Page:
The Valley Line: Club has some fun with a ‘white elephant’ gift exchange

Members of our city’s oldest women’s club, the La Cañada Thursday Club, found a way to chase away the post holiday blues by holding a “white elephant” gift exchange and luncheon.

Nearly 30 ladies arrived at the clubhouse bearing festively wrapped presents, anticipating the fun that was sure to come.


Co-chairing this fun event were Gracella Gibbs, Sherry Wolfe and Patti Wickersham.

The afternoon began with a social time and catching up with news of everyone’s holiday activities.


The luncheon tables were set formally and each was centered with a wrapped present tied with colorful bows. The bows on all the gift packages were admired and eventually playfully commandeered by Sheri Morton, president of the club, who said that she was an admitted ribbon hoarder.

Before luncheon was served, Gracella handed out a quiz with a series of club-related questions to be answered by each table’s group of women. The winning table included Bev Holt, Mary Ann Fell, Charlotte Layland, Elaine Kaiser, Priscilla Brandt and Bev Albright. As the winners, they each received beautiful and fragrant miniature rose plants in various colors that also served as the room’s fireplace mantel décor.

A delicious lunch of a uniquely prepared chicken casserole and green salad was served, followed by a rich cheesecake adorned with fresh raspberries.

After culinary appetites had been sated, chairs were placed in a large circle around the piles of mysterious white elephant gifts.

There was a preamble read by Gracella before the frivolity of gift exchanging began. Chris Rekdahl, the exceptional facilities manager for the club, did some internet research about the beginning of the game that we know as “White Elephant.” Rekdahl’s research revealed that this game is also known as “Yankee Swap” and became popular in the late 1800s.

As a lover of trivia, I found the explanation interesting. So much so that I too did a bit of internet research I will share with you here. This particular information was researched and published by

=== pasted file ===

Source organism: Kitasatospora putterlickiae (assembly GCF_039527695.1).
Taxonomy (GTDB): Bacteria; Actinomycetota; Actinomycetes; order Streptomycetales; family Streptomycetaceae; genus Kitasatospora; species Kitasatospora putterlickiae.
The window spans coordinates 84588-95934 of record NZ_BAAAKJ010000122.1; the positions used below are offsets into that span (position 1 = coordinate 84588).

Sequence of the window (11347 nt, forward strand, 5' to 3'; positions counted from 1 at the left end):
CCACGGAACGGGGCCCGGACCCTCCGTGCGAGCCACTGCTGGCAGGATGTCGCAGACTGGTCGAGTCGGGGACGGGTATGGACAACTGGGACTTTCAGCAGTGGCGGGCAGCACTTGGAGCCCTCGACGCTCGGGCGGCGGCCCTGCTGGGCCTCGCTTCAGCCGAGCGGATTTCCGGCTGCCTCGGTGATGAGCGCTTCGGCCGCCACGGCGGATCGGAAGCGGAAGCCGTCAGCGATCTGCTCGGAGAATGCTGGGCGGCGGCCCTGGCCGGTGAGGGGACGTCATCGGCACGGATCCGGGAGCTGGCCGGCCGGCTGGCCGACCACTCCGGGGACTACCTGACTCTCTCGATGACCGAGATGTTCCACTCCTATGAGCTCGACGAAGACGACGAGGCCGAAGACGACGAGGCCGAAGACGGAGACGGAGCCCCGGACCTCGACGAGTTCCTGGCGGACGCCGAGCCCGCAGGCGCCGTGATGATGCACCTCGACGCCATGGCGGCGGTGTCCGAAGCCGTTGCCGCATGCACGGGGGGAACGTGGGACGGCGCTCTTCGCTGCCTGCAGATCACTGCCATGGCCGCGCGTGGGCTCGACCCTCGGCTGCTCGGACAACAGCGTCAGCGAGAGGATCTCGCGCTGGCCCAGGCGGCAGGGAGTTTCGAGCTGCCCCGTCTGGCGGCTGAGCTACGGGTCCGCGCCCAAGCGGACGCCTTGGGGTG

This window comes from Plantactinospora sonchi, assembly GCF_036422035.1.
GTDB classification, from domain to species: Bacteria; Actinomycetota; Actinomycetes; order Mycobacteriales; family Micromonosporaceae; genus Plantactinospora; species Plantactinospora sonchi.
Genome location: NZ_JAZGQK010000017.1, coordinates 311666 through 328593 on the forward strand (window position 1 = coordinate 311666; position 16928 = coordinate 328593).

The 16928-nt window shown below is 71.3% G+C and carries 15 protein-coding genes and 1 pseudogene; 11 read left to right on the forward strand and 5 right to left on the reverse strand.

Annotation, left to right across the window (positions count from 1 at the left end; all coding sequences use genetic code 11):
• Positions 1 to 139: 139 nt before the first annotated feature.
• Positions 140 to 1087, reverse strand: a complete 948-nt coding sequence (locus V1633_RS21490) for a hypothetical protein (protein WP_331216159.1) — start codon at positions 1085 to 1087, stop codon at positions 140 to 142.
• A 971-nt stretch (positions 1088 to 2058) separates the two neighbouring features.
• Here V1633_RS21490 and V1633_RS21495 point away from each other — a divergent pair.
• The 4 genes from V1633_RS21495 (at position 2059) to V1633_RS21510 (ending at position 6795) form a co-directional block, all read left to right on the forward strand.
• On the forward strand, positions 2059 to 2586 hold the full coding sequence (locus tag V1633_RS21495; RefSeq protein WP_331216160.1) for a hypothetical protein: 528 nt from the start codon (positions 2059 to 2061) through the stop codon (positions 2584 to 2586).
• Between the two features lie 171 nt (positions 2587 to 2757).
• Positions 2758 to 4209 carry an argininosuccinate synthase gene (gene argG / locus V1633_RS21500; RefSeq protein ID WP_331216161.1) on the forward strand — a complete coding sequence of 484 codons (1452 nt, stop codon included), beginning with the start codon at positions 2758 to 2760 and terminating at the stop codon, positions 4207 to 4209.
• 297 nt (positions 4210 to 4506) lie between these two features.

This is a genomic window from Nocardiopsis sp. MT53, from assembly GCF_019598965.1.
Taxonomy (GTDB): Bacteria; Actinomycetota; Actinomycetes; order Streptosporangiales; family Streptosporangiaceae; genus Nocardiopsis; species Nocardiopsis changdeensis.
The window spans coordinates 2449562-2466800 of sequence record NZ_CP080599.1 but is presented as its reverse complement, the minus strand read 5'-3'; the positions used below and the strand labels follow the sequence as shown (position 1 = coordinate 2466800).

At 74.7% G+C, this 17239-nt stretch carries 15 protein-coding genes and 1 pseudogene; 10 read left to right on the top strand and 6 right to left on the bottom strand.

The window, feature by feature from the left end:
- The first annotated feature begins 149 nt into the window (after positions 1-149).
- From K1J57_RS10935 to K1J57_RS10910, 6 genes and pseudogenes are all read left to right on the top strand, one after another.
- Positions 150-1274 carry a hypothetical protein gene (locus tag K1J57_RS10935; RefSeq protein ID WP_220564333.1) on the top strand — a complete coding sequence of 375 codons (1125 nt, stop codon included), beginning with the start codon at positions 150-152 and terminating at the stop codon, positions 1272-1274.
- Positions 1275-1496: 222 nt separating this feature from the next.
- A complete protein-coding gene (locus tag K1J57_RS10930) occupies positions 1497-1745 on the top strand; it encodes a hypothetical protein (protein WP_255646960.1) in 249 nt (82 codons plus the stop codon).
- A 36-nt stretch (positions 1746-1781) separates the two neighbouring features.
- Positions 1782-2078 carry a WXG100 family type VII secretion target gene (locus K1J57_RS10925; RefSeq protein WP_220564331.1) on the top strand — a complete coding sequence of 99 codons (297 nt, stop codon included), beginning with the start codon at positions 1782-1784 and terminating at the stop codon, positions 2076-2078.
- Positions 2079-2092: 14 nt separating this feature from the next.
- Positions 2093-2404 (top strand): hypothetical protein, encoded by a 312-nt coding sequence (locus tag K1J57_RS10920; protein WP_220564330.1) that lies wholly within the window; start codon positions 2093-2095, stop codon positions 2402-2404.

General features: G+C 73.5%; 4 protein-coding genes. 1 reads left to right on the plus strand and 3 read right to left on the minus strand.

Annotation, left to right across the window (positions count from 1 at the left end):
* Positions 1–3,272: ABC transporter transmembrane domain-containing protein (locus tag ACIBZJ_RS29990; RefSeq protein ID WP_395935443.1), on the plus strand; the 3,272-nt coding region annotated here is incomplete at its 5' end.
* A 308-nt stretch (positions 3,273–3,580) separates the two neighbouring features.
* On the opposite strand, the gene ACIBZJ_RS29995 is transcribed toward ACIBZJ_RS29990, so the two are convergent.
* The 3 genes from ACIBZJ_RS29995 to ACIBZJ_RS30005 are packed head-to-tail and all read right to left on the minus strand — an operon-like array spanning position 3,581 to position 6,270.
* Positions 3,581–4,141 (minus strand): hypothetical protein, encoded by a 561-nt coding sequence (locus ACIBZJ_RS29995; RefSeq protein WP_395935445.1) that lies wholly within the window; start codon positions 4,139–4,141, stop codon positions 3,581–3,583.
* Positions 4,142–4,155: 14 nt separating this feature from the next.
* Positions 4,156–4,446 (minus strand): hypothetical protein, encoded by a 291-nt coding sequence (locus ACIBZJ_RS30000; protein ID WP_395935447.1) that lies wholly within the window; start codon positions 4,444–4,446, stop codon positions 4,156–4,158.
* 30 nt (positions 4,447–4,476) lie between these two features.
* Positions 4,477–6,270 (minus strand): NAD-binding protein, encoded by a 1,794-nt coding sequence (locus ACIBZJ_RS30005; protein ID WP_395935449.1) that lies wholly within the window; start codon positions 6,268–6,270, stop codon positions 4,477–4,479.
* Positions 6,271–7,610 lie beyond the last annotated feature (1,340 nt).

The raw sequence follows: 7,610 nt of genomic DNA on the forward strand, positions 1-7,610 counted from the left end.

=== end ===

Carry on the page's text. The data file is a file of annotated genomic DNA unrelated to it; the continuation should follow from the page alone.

“Some label a project that has an enormous production cost with little apparent future return, as a white elephant. There have been naval ships, sports stadiums and even huge water projects which some term as a ‘white elephant’. Many times these projects create a huge political debate that lasts for decades. Is an expensive project anything like a real white elephant?

“How on earth did a unique animal like the albino elephant gain this reputation as a useless and unwanted gift, or the object of potential financial ruin? This is particularly interesting when the actual history of these rare elephants revolves around an animal of very high value and with the sacred respect of its admirers.”

The article goes on to explain how albino elephants were kept by people of privilege and were often given as gifts to symbolize friendship and respect, although the cost of caring for the animals could put the new owner in financial jeopardy.

“And so we have our modern day concept of white elephants,” the article states. “These words came to symbolize a prized possession whose maintenance cost exceeded its worth. It is a myth and a great misrepresentation of the real value of an important and thoughtful gift from one admirer to another.”

This game played by the ladies of the Thursday Club was so much fun. It was accompanied by hoots of laughter and some “oohs and ahs” as a mystery gift was unwrapped — and in some cases hidden so it couldn’t be “stolen”— according to game rules.

Those not previously mentioned who attended the event included Pat Ryburn, Mary Berglund, Marcie Haug, Sue Tutt, Yvonne Elleri, Trudy Lucey, Donna DeMond, Jacquie Townsend, Jean Zink, Danielle Gladding, Carol Wickersham, Pat Huber, Elizabeth Keller, Rose Manning and Marilyn Pieroni.